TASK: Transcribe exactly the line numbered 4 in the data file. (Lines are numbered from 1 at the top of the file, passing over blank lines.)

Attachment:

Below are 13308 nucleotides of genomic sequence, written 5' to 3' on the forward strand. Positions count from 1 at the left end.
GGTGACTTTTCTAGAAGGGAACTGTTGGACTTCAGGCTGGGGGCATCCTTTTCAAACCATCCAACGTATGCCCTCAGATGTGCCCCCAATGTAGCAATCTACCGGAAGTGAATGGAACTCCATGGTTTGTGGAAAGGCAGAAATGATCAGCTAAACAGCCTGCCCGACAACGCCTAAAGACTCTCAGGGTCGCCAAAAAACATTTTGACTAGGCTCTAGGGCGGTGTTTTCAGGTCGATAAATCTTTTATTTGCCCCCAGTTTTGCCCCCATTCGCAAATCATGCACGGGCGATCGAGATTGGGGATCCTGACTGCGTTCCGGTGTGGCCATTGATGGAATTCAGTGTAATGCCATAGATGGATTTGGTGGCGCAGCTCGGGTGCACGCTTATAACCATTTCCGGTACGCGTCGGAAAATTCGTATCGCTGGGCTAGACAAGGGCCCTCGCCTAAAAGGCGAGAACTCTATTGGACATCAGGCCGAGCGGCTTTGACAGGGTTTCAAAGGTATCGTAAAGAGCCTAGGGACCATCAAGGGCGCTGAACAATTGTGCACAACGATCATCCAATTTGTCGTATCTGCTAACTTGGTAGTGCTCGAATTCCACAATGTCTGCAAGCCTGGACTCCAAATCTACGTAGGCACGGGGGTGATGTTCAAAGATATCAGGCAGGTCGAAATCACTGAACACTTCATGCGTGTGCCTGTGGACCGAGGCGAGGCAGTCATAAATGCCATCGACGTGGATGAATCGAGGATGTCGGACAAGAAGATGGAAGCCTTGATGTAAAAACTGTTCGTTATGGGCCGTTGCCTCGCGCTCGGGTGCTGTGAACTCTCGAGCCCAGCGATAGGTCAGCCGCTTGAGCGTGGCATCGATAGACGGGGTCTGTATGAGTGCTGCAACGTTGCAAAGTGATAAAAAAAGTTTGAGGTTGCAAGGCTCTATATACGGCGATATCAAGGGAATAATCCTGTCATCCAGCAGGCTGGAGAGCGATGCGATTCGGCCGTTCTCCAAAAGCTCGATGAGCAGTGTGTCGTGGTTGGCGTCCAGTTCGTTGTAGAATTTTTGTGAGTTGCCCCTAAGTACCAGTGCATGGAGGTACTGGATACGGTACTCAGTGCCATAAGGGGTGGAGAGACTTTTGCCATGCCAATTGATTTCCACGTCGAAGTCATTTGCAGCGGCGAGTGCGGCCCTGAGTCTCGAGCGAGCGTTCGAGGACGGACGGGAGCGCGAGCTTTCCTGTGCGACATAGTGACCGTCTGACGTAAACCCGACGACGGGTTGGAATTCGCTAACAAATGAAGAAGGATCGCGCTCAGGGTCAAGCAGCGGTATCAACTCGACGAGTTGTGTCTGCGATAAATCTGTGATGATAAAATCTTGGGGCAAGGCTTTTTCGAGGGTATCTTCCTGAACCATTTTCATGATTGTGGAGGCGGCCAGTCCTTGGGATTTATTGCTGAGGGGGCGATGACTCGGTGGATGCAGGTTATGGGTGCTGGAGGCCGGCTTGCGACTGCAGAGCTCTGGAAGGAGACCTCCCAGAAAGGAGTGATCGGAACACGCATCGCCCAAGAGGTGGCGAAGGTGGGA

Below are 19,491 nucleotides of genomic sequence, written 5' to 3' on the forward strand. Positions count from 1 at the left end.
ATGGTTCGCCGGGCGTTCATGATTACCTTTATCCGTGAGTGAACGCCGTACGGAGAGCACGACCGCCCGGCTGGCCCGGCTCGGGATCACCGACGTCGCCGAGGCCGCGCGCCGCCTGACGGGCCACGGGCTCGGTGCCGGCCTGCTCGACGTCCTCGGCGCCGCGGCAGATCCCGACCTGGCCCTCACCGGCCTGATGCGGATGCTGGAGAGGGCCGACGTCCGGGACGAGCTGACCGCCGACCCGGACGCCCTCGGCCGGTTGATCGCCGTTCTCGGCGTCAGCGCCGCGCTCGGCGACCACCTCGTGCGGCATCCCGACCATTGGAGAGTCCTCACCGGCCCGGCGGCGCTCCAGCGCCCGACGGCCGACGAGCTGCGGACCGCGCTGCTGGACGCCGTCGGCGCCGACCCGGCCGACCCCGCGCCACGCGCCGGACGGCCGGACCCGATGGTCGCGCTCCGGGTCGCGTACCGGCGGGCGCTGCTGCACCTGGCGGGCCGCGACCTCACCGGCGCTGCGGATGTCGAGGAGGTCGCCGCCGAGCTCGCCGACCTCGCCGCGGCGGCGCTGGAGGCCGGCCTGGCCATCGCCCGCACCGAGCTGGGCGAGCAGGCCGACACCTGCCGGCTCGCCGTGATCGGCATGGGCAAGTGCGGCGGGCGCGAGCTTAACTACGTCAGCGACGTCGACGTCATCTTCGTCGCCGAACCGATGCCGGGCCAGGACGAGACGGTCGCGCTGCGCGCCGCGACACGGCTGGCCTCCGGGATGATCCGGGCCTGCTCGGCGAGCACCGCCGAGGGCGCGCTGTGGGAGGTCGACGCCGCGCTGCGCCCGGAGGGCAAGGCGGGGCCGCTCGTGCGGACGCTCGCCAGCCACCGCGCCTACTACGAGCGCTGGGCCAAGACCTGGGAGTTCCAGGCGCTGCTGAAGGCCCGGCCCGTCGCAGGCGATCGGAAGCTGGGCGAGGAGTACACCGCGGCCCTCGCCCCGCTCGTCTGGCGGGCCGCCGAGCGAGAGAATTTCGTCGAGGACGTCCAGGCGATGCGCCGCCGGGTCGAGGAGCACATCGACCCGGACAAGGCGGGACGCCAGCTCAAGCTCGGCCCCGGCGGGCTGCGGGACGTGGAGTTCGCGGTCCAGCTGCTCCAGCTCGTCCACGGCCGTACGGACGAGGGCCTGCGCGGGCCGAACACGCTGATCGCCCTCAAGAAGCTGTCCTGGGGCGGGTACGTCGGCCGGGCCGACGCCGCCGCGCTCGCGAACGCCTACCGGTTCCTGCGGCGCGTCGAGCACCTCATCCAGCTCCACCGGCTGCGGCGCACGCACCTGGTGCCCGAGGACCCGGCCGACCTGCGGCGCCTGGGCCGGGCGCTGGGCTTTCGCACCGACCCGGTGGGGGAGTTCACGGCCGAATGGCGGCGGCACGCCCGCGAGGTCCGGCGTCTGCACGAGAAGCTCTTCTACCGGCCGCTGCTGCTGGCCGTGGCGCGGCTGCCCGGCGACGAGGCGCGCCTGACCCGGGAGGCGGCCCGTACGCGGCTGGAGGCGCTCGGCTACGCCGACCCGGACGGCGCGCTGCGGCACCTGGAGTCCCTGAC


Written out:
ATGGTTCGCCGGGCGTTCATGATTACCTTTATCCGTGAGTGAACGCCGTACGGAGAGCACGACCGCCCGGCTGGCCCGGCTCGGGATCACCGACGTCGCCGAGGCCGCGCGCCGCCTGACGGGCCACGGGCTCGGTGCCGGCCTGCTCGACGTCCTCGGCGCCGCGGCAGATCCCGACCTGGCCCTCACCGGCCTGATGCGGATGCTGGAGAGGGCCGACGTCCGGGACGAGCTGACCGCCGACCCGGACGCCCTCGGCCGGTTGATCGCCGTTCTCGGCGTCAGCGCCGCGCTCGGCGACCACCTCGTGCGGCATCCCGACCATTGGAGAGTCCTCACCGGCCCGGCGGCGCTCCAGCGCCCGACGGCCGACGAGCTGCGGACCGCGCTGCTGGACGCCGTCGGCGCCGACCCGGCCGACCCCGCGCCACGCGCCGGACGGCCGGACCCGATGGTCGCGCTCCGGGTCGCGTACCGGCGGGCGCTGCTGCACCTGGCGGGCCGCGACCTCACCGGCGCTGCGGATGTCGAGGAGGTCGCCGCCGAGCTCGCCGACCTCGCCGCGGCGGCGCTGGAGGCCGGCCTGGCCATCGCCCGCACCGAGCTGGGCGAGCAGGCCGACACCTGCCGGCTCGCCGTGATCGGCATGGGCAAGTGCGGCGGGCGCGAGCTTAACTACGTCAGCGACGTCGACGTCATCTTCGTCGCCGAACCGATGCCGGGCCAGGACGAGACGGTCGCGCTGCGCGCCGCGACACGGCTGGCCTCCGGGATGATCCGGGCCTGCTCGGCGAGCACCGCCGAGGGCGCGCTGTGGGAGGTCGACGCCGCGCTGCGCCCGGAGGGCAAGGCGGGGCCGCTCGTGCGGACGCTCGCCAGCCACCGCGCCTACTACGAGCGCTGGGCCAAGACCTGGGAGTTCCAGGCGCTGCTGAAGGCCCGGCCCGTCGCAGGCGATCGGAAGCTGGGCGAGGAGTACACCGCGGCCCTCGCCCCGCTCGTCTGGCGGGCCGCCGAGCGAGAGAATTTCGTCGAGGACGTCCAGGCGATGCGCCGCCGGGTCGAGGAGCACATCGACCCGGACAAGGCGGGACGCCAGCTCAAGCTCGGCCCCGGCGGGCTGCGGGACGTGGAGTTCGCGGTCCAGCTGCTCCAGCTCGTCCACGGCCGTACGGACGAGGGCCTGCGCGGGCCGAACACGCTGATCGCCCTCAAGAAGCTGTCCTGGGGCGGGTACGTCGGCCGGGCCGACGCCGCCGCGCTCGCGAACGCCTACCGGTTCCTGCGGCGCGTCGAGCACCTCATCCAGCTCCACCGGCTGCGGCGCACGCACCTGGTGCCCGAGGACCCGGCCGACCTGCGGCGCCTGGGCCGGGCGCTGGGCTTTCGCACCGACCCGGTGGGGGAGTTCACGGCCGAATGGCGGCGGCACGCCCGCGAGGTCCGGCGTCTGCACGAGAAGCTCTTCTACCGGCCGCTGCTGCTGGCCGTGGCGCGGCTGCCCGGCGACGAGGCGCGCCTGACCCGGGAGGCGGCCCGTACGCGGCTGGAGGCGCTCGGCTACGCCGACCCGGACGGCGCGCTGCGGCACCTGGAGTCCCTGAC